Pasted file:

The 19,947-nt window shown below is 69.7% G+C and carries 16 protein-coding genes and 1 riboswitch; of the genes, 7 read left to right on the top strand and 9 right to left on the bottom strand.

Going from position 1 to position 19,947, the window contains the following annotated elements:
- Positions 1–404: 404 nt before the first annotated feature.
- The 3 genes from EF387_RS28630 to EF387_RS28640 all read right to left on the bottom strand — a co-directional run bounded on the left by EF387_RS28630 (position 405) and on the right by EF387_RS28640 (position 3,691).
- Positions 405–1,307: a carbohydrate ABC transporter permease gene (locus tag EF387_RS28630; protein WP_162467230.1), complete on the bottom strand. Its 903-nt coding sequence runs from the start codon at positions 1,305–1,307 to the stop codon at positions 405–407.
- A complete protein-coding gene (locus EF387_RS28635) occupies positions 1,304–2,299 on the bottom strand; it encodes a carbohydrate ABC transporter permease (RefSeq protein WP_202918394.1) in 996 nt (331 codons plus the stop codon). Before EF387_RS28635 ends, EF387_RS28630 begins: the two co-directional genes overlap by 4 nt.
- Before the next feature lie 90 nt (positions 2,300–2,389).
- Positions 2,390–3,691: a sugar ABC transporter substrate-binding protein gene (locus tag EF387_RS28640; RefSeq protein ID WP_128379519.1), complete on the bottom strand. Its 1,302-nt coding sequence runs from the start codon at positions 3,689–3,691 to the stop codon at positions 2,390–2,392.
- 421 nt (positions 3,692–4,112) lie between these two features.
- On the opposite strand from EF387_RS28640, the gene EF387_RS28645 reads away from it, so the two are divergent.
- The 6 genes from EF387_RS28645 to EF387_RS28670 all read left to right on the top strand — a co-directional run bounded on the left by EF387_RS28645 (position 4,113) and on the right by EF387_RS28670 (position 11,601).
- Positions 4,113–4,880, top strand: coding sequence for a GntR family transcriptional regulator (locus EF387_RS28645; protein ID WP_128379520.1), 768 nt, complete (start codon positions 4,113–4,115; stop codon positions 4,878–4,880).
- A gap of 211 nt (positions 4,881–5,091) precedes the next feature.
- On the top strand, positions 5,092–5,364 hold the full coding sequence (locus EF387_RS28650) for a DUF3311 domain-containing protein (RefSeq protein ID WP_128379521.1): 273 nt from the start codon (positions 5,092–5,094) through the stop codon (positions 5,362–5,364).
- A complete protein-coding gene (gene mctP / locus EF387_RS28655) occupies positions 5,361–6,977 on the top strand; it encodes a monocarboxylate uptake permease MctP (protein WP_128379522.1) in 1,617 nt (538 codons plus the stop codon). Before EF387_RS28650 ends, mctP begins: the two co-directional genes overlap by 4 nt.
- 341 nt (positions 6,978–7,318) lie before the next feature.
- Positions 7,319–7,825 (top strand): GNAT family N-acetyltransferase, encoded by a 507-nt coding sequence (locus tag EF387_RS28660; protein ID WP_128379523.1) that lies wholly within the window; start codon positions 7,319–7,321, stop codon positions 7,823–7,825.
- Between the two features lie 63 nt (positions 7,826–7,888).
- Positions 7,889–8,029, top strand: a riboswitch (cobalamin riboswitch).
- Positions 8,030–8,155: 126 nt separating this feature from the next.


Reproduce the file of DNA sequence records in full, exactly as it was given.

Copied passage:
The 19,947-nt window shown below is 69.7% G+C and carries 16 protein-coding genes and 1 riboswitch; of the genes, 7 read left to right on the top strand and 9 right to left on the bottom strand.

Going from position 1 to position 19,947, the window contains the following annotated elements:
- Positions 1–404: 404 nt before the first annotated feature.
- The 3 genes from EF387_RS28630 to EF387_RS28640 all read right to left on the bottom strand — a co-directional run bounded on the left by EF387_RS28630 (position 405) and on the right by EF387_RS28640 (position 3,691).
- Positions 405–1,307: a carbohydrate ABC transporter permease gene (locus tag EF387_RS28630; protein WP_162467230.1), complete on the bottom strand. Its 903-nt coding sequence runs from the start codon at positions 1,305–1,307 to the stop codon at positions 405–407.
- A complete protein-coding gene (locus EF387_RS28635) occupies positions 1,304–2,299 on the bottom strand; it encodes a carbohydrate ABC transporter permease (RefSeq protein WP_202918394.1) in 996 nt (331 codons plus the stop codon). Before EF387_RS28635 ends, EF387_RS28630 begins: the two co-directional genes overlap by 4 nt.
- Before the next feature lie 90 nt (positions 2,300–2,389).
- Positions 2,390–3,691: a sugar ABC transporter substrate-binding protein gene (locus tag EF387_RS28640; RefSeq protein ID WP_128379519.1), complete on the bottom strand. Its 1,302-nt coding sequence runs from the start codon at positions 3,689–3,691 to the stop codon at positions 2,390–2,392.
- 421 nt (positions 3,692–4,112) lie between these two features.
- On the opposite strand from EF387_RS28640, the gene EF387_RS28645 reads away from it, so the two are divergent.
- The 6 genes from EF387_RS28645 to EF387_RS28670 all read left to right on the top strand — a co-directional run bounded on the left by EF387_RS28645 (position 4,113) and on the right by EF387_RS28670 (position 11,601).
- Positions 4,113–4,880, top strand: coding sequence for a GntR family transcriptional regulator (locus EF387_RS28645; protein ID WP_128379520.1), 768 nt, complete (start codon positions 4,113–4,115; stop codon positions 4,878–4,880).
- A gap of 211 nt (positions 4,881–5,091) precedes the next feature.
- On the top strand, positions 5,092–5,364 hold the full coding sequence (locus EF387_RS28650) for a DUF3311 domain-containing protein (RefSeq protein ID WP_128379521.1): 273 nt from the start codon (positions 5,092–5,094) through the stop codon (positions 5,362–5,364).
- A complete protein-coding gene (gene mctP / locus EF387_RS28655) occupies positions 5,361–6,977 on the top strand; it encodes a monocarboxylate uptake permease MctP (protein WP_128379522.1) in 1,617 nt (538 codons plus the stop codon). Before EF387_RS28650 ends, mctP begins: the two co-directional genes overlap by 4 nt.
- 341 nt (positions 6,978–7,318) lie before the next feature.
- Positions 7,319–7,825 (top strand): GNAT family N-acetyltransferase, encoded by a 507-nt coding sequence (locus tag EF387_RS28660; protein ID WP_128379523.1) that lies wholly within the window; start codon positions 7,319–7,321, stop codon positions 7,823–7,825.
- Between the two features lie 63 nt (positions 7,826–7,888).
- Positions 7,889–8,029, top strand: a riboswitch (cobalamin riboswitch).
- Positions 8,030–8,155: 126 nt separating this feature from the next.